It seems Watson is pretty adamant about being traded, and the Miami Dolphins can offer more than anybody else when you consider their draft capital (four of the top 50 picks in the draft) and the presence of Tagovailoa. He'd at least bring franchise quarterback potential to Houston at a relatively low cost.


Indianapolis Colts: Carson Wentz

The Colts' new starter will cost them $25.4 million in 2021.


Jacksonville Jaguars: Trevor Lawrence

John Bazemore/Associated Press

The Jags can't afford to get cute with the No. 1 overall pick. Lawrence could be a generational talent and this team has swung and missed too often in Round 1. Keep it simple, stupid.


Kansas City Chiefs: Patrick Mahomes

Controversial, I know.


Las Vegas Raiders: Derek Carr

Carr wasn't brought in by the current regime, and he hasn't led the team to much success, but the Raiders sure seem satisfied and they don't have a lot of capital to spend on a potential upgrade.


Los Angeles Chargers: Justin Herbert 

The Bolts do some weird stuff, but they're unlikely to part ways with the reigning Offensive Rookie of the Year.


Los Angeles Rams: Matthew Stafford

The Rams' new starter will cost them $20 million in 2021.


Miami Dolphins: Deshaun Watson

Unless you scrolled right to this spot, I already spoiled this one. Tua didn't have a promising rookie season and Miami is on a trajectory that could make it a contender in 2021. Offering multiple first-round picks and Tagovailoa to the Texans for Watson makes a lot of sense. The Dolphins would immediately join the Super Bowl conversation with the second-highest-rated passer in NFL history.


Minnesota Vikings: Kirk Cousins

Both head coach Mike Zimmer and general manager Rick Spielman have reaffirmed their love for Cousins of late. He's essentially unreleasable and I'm not sure anyone would want to trade for his contract anyway. He's due $76 million the next two seasons. Still, it would make a lot of sense for them to grab somebody like Mac Jones midway through the first round of the draft.


New England Patriots: Jimmy Garoppolo

Scott Eklund/Associated Press

I don't buy for a second that the 49ers are satisfied with Jimmy G, who blew it in Super Bowl LIV and failed to stay healthy in his other two seasons as San Francisco's starter. They swing him back to the Pats, thrilling the man who drafted him in the first place, Bill Belichick.


New Orleans Saints: Alex Smith

The 36-year-old makes a lot of sense as a potential bridge in several places, and the Bears will be a hot candidate because of Matt Nagy's prior relationship with Smith. But they could instead outbid the Saints for Winston's services, and Smith offers cap-strapped New Orleans a discount in exchange for another shot at a Super Bowl run. He'd work with Taysom Hill.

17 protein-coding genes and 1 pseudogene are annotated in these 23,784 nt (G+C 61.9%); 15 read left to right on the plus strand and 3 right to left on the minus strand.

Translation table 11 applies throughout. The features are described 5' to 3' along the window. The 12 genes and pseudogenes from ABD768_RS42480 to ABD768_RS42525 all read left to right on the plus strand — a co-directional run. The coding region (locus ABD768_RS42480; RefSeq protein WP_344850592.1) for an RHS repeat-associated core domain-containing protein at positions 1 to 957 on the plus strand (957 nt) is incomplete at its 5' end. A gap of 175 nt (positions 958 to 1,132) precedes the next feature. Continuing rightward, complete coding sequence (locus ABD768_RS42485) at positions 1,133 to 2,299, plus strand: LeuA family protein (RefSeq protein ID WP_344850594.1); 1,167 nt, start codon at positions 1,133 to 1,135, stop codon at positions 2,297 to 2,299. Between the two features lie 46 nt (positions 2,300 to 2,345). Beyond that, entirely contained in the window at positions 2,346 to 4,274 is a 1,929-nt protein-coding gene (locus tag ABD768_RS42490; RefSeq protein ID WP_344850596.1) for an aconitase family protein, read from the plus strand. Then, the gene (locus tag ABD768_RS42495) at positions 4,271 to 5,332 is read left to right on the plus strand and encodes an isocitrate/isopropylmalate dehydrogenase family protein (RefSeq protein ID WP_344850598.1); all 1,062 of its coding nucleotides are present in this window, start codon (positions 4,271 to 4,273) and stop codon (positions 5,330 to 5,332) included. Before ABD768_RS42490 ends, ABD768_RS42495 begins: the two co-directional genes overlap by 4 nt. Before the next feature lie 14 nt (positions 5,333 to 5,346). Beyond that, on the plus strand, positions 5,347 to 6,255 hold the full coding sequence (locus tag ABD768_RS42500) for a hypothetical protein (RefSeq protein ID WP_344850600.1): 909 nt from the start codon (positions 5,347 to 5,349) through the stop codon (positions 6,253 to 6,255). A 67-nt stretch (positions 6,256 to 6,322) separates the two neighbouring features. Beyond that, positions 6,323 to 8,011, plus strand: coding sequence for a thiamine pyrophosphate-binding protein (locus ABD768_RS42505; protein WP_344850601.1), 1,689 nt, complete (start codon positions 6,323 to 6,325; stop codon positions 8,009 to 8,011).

New York Giants: Daniel Jones

It's been a bumpy ride, but the support hasn't been there for Jones, and he's only 23 after two seasons in New York. There have been enough encouraging moments for the Giants to give him a complete shot at proving his worth in 2021, but it might be a make-or-break year for the 2019 No. 6 overall pick.


New York Jets: Justin Fields 

This was not an easy call because there's still a chance 2018 No. 3 overall pick Sam Darnold comes through there or elsewhere. But this regime didn't draft Darnold, and he was the lowest-rated qualified passer in the league last year. Fields or Zach Wilson will be too tempting with the second overall pick.


Philadelphia Eagles: Jalen Hurts

Hurts was quite impressive under tough circumstances as a rookie, and the Eagles likely won't be in the mood to use a first-round pick on a quarterback one year after selecting the intriguing Oklahoma product in Round 2.


Pittsburgh Steelers: Ben Roethlisberger

It's official: Big Ben will be Pittsburgh's quarterback for the 18th consecutive season.


San Francisco 49ers: Sam Darnold

Charles Krupa/Associated Press

The 49ers save some money and gain some upside in hopes that Kyle Shanahan can get the talented Darnold's career on track. They could also be in on Trubisky and others and will still consider retaining Garoppolo, but Darnold might give them their best chance in the short and long term without costing them an arm and a leg.


Seattle Seahawks: Russell Wilson

It's entirely possible a seemingly fractured relationship between Wilson and the Seahawks will further deteriorate and the seven-time Pro Bowler will end up playing somewhere else. But that's a hell of a salary to trade, and Pete Carroll strikes me as the kind of person who will make this right.


Tampa Bay Buccaneers: Tom Brady

Not only is the most decorated player in NFL history coming back to the Super Bowl champions, but Brady might also do so with an extension at the age of 44.


Tennessee Titans: Ryan Tannehill

The AFC's highest-rated qualified passer since the start of 2019 isn't going anywhere. Nor is his $29.5 million average annual salary.


Washington Football Team: Cam Newton

The Ron Rivera connection is obvious, but Newton has struggled so much of late that the WFT might also bring in a strong "backup" to push the 2015 MVP. A Newton-Trubisky battle could be fun and worthwhile for a team that lacks draft capital.


Brad Gagnon has covered the NFL for Bleacher Report since 2012. Follow him on Twitter: @Brad_Gagnon.